The performance of the fabricated device was investigated by terahertz time-domain spectroscopy. The emitter was excited at 800 nm with a 350 mW beam from an 80 fs pulse duration, 80 MHz repetition rate Ti:Sapphire laser oscillator. The bias voltages applied to the horizontal and vertical contacts were varied independently from zero to a maximum voltage of ± 10 V, with the voltage source modulated at a frequency of 50 kHz. The spectrometer consisted of 4 off-axis parabolic mirrors, with the mirror collecting the generated THz radiation having a focal length f = 50.8 mm, the following two mirrors having focal lengths f = 76.2 mm, and the mirror focussing onto the detector having a focal length f = 101.6 mm. Each successive mirror in the beam path was oriented such as to create a “z-shape” spectrometer. The generated THz pulses were detected via polarization-resolved electro-optic sampling16,17 in a 200 μm-thick, ⟨111⟩-surface normal GaP crystal. This variation on standard electro-optic sampling permits two orthogonal components of the THz pulse to be detected, allowing the full THz polarization state to be used for THz spectroscopy9,18,19 and imaging.17 The peak THz electric field strength was 3.4 kVm−1 from electro-optic sampling, in agreement with the average power of 1 μW measured by a calibrated pyroelectric. Comparable emission strengths were obtained from reference devices with only one large pixel. Measurements were performed under a dry nitrogen purge, in order to avoid atmospheric absorption of the THz radiation.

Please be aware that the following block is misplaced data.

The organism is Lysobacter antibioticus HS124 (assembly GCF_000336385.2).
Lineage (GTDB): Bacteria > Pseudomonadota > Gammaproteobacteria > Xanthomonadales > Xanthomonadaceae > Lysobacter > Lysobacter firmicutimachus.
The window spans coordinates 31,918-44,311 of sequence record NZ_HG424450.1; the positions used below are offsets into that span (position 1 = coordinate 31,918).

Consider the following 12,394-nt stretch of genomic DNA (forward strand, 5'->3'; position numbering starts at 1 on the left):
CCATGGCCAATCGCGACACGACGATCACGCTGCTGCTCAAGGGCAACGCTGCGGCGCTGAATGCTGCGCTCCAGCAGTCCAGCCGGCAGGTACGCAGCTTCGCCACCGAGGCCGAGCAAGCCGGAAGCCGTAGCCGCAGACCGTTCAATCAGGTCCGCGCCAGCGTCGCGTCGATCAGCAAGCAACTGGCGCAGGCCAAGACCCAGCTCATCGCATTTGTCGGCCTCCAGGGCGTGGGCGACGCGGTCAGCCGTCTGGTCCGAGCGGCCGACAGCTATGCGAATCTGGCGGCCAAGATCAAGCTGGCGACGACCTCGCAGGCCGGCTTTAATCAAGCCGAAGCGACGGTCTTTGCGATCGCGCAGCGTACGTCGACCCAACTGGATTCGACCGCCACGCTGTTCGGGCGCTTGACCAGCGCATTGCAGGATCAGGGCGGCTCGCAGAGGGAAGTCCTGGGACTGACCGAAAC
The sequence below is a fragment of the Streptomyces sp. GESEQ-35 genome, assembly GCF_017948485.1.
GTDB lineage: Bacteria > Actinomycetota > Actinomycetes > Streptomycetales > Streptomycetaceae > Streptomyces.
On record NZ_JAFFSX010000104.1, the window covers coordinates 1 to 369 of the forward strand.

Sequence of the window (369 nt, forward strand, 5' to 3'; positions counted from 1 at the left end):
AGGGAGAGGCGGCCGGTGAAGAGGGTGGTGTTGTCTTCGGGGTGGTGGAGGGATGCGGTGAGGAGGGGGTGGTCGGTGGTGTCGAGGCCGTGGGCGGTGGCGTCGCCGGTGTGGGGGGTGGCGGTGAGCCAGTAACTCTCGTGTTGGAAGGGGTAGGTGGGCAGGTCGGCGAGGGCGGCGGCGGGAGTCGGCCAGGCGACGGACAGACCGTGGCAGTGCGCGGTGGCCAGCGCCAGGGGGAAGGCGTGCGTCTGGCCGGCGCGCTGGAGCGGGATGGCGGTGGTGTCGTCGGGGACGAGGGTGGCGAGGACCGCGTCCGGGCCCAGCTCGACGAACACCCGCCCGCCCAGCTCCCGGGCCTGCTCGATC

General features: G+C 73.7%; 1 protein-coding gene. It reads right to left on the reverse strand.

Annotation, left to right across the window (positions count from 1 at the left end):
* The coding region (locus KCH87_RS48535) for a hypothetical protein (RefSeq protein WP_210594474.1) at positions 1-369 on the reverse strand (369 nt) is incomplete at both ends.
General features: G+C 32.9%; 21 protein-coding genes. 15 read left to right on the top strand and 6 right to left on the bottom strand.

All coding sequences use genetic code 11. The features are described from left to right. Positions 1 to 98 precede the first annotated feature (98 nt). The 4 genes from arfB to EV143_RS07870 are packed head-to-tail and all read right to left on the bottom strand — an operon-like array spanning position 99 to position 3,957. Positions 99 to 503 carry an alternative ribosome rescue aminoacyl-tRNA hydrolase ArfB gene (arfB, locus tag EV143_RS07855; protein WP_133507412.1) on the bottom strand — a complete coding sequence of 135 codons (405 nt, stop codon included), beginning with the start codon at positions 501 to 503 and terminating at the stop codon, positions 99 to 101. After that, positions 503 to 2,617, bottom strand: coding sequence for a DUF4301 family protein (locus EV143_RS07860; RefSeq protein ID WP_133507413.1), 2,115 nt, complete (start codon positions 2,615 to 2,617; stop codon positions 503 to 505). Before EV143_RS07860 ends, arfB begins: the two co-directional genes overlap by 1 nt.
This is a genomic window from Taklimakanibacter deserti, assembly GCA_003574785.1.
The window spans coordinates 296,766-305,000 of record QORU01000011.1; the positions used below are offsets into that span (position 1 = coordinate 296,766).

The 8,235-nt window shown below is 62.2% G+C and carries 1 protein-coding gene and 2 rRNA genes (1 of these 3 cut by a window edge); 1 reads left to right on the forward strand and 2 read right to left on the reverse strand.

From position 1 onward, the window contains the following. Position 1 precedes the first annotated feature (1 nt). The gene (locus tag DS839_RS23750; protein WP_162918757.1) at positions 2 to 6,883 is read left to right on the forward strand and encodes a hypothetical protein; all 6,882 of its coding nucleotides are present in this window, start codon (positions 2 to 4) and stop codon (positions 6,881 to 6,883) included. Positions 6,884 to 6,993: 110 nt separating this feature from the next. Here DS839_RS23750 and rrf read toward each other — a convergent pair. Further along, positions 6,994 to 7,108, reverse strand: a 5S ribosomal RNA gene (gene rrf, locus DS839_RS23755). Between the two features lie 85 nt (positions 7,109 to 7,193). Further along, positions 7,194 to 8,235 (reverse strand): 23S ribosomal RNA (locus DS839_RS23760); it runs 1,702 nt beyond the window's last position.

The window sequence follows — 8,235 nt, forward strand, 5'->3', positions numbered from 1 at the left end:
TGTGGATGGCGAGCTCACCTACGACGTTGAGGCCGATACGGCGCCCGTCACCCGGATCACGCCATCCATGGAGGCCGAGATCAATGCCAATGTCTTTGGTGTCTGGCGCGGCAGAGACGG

The polarization state of the generated THz pulses was parameterised by their ellipticity, χ, and orientation angle, ψ. An ellipticity of 0° corresponds to a linear polarization state, whilst χ = ±45° corresponds to right- and left-handed circularly polarized states, respectively. The orientation angle is the relative angle between the polarization state and the x-axis of the lab reference frame, which is defined by the in-plane axes of the detection crystal. χ and ψ were obtained from the experimental data by converting the complex THz spectra and into a circular basis using